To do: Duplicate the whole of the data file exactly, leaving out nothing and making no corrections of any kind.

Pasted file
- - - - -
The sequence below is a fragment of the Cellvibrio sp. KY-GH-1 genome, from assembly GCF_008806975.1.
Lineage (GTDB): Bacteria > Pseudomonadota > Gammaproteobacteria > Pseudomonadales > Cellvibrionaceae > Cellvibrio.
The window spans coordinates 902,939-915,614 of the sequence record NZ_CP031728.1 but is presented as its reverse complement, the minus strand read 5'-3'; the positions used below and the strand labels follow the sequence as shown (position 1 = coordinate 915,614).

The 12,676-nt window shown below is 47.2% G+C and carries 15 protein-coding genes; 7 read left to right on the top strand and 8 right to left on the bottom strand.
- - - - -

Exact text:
The sequence below is a fragment of the Cellvibrio sp. KY-GH-1 genome, from assembly GCF_008806975.1.
Lineage (GTDB): Bacteria > Pseudomonadota > Gammaproteobacteria > Pseudomonadales > Cellvibrionaceae > Cellvibrio.
The window spans coordinates 902,939-915,614 of the sequence record NZ_CP031728.1 but is presented as its reverse complement, the minus strand read 5'-3'; the positions used below and the strand labels follow the sequence as shown (position 1 = coordinate 915,614).

The 12,676-nt window shown below is 47.2% G+C and carries 15 protein-coding genes; 7 read left to right on the top strand and 8 right to left on the bottom strand.